Sky zone took the position that Mr. Zaky did not establish any reason that would justify departing from the general rule that the waiver is valid and enforceable regardless of whether he understood or even read it. Sky Zone also argues that they took all reasonable steps to bring the waiver to Mr. Zaky’s attention and that on the basis of these facts there is no issue requiring a trial and the action is contractually barred.

The court dismissed the motion for the following reasons:

1.         There is genuine issue whether Sky Zone rook reasonable septs to bring the terms of the waiver to Mr. Zaky’s attention.

2.         Although Mr. Zaky was not cross-examined on his evidence “other than the unchallenged evidence of Zaky, there is no evidence before this Court from anyone, on behalf of Sky Zone or otherwise, who was present when Zaky visited Sky Zone’s premises.”

3.         Given those facts Justice Conlan stated that “it would be dangerous to conclude on balance that there is no genuine issue for trial on the question of whether Sky Zone took reasonable steps to bring the terms of the waiver to the attention of Zaky.”

The Court agreed with and followed the precedent set in Clarke v. Alaska Canopy Adventures, 2014 ONSC 6816 (CanLII). The case was similar in that the Plaintiff submitted she was rushed and the employee had not emphasized the nature of what she was signing. The Plaintiff failed to understand she was waiving all rights to sue. The Court dismissed the Summary Judgement Motion emphasizing that the circumstance and conditions under which someone signs a waiver are important considerations.

The Court stated that:

 Interestingly, if one examines carefully paragraph 38 of the factum filed on behalf of Sky Zone dated June 8, 2016, which paragraph sets out eight steps that have been found in the case law to constitute reasonable efforts by a defendant to alert the plaintiff to the terms of a waiver, one is able to conclude that almost all of them do not exist on our facts, given the evidence presented by Zaky:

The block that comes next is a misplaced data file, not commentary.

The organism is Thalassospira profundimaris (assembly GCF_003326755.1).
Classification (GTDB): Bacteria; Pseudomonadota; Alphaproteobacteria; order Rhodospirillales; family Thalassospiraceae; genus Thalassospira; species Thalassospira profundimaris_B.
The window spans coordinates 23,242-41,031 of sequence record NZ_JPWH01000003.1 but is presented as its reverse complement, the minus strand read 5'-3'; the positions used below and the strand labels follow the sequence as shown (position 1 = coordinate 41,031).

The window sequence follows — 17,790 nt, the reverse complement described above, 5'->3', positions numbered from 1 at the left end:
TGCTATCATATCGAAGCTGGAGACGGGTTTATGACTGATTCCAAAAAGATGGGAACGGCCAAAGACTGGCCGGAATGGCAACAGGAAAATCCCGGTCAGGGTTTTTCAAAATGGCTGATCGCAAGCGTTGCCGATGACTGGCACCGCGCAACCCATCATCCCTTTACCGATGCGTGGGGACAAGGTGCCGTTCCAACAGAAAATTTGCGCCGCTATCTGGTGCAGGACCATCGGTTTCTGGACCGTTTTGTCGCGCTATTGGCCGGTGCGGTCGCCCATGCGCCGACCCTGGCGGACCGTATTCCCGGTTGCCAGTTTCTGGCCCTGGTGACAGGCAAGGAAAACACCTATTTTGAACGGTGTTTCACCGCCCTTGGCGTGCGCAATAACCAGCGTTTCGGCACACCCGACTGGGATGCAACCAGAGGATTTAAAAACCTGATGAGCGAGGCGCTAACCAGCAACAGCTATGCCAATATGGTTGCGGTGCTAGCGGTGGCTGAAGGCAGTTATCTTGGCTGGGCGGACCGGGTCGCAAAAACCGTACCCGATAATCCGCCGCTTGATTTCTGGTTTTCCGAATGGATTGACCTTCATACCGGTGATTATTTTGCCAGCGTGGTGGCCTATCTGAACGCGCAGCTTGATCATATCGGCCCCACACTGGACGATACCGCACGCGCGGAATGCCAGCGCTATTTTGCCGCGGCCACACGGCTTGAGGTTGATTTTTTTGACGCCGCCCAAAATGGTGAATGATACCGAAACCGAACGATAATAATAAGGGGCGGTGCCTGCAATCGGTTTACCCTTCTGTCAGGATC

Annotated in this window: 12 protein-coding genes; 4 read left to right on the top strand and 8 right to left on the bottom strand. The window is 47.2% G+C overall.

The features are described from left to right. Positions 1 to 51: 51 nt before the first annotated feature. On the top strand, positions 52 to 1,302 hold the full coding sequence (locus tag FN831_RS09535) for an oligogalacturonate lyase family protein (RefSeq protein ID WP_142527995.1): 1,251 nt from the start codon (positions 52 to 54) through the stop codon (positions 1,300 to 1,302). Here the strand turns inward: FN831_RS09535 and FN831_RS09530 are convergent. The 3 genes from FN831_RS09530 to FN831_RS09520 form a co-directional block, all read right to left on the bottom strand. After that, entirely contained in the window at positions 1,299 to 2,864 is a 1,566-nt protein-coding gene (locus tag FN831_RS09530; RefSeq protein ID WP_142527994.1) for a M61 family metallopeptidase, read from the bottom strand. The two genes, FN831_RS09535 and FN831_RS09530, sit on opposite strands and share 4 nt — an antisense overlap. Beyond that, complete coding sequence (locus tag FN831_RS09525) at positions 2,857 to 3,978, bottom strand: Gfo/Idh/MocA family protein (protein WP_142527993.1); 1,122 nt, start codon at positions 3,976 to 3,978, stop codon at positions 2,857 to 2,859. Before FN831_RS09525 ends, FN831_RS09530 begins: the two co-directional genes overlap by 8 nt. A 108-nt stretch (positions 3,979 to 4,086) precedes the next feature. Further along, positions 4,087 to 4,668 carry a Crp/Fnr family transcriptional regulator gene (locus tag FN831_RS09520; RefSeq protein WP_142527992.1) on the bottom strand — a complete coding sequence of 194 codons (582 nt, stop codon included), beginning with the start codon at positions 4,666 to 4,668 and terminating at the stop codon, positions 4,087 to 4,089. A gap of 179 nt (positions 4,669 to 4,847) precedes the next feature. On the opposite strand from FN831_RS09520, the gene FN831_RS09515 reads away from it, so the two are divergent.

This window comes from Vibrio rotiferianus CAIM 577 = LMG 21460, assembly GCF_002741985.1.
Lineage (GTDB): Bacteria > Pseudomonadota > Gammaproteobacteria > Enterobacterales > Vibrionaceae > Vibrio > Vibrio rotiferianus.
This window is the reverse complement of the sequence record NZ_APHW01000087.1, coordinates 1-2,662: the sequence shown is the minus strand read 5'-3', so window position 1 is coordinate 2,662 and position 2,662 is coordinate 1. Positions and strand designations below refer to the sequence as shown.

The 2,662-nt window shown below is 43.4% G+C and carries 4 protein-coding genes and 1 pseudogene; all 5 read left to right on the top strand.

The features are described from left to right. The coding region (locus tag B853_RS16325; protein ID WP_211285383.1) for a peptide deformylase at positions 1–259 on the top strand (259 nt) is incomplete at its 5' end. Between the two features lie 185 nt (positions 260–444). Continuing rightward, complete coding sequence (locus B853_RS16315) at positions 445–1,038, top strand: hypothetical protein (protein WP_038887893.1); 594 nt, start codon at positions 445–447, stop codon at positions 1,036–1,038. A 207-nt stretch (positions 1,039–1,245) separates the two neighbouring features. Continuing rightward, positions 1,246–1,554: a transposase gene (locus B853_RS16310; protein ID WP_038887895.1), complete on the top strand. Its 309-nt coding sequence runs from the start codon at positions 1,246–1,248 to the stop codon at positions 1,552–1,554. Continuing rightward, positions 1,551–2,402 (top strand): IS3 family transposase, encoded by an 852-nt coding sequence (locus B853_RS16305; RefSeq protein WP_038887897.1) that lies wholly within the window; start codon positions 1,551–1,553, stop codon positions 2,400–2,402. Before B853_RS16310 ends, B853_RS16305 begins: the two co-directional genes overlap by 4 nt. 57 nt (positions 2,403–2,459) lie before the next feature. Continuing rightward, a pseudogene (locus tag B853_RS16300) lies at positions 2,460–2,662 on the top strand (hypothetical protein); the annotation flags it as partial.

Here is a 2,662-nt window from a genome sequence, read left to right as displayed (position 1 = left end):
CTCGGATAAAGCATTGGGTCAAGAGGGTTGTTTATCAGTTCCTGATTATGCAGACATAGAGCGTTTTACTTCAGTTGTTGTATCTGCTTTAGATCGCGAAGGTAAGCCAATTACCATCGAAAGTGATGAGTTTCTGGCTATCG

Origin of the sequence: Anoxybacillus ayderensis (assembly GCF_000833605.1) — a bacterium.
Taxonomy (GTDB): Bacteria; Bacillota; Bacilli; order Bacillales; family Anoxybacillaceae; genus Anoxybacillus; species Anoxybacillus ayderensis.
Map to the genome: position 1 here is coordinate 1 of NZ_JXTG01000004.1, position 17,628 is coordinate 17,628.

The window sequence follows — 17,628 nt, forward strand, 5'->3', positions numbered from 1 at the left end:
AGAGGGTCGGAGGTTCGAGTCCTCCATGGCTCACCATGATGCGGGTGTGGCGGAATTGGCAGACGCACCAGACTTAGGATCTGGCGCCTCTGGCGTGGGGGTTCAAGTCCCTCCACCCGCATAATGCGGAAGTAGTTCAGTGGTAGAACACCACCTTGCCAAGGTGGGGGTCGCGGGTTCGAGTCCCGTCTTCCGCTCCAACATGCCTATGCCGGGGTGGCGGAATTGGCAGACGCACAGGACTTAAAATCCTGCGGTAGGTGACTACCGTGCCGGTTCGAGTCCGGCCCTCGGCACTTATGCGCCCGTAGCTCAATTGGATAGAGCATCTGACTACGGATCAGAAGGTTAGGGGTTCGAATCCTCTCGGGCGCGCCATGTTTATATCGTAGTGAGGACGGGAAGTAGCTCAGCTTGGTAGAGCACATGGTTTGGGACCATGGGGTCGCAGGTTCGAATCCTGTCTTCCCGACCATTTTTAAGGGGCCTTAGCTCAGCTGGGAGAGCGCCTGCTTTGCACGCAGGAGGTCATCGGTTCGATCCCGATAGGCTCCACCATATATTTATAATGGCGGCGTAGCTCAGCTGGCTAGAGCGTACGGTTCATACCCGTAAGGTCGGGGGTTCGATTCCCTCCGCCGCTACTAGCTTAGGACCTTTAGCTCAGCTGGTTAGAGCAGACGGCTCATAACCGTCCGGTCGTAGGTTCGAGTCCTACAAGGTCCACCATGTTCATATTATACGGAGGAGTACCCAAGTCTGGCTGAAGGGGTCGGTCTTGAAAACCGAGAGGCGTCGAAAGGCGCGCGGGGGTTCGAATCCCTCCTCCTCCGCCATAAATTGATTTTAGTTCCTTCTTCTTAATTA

(a), the website is not relevant;

(b), posted signs about the waiver is not relevant;

(c) the simple requirement to sign a waiver before participating, that was in existence at Sky Zone;

(d) through (g), specific safeguards contained in the content of the waiver document itself, none applies to our situation; and finally

(h), sufficient time to peruse the document, not according to Zaky.

[31] Surely, the mere fact that there was a waiver requirement cannot, in law, constitute reasonable steps to bring the terms of the waiver to the attention of the participant.

[32] In the circumstances, there is no need for this Court to assess the alternative arguments put forward on behalf of Zaky, namely, that (i) the waiver document did not cover the specific act that was performed by Zaky and which led to his serious injury (a single backflip on a trampoline) and (ii) from a human factors perspective, the waiver document was deficient in several respects.

Conclusion:

The motion for summary judgement is dismissed.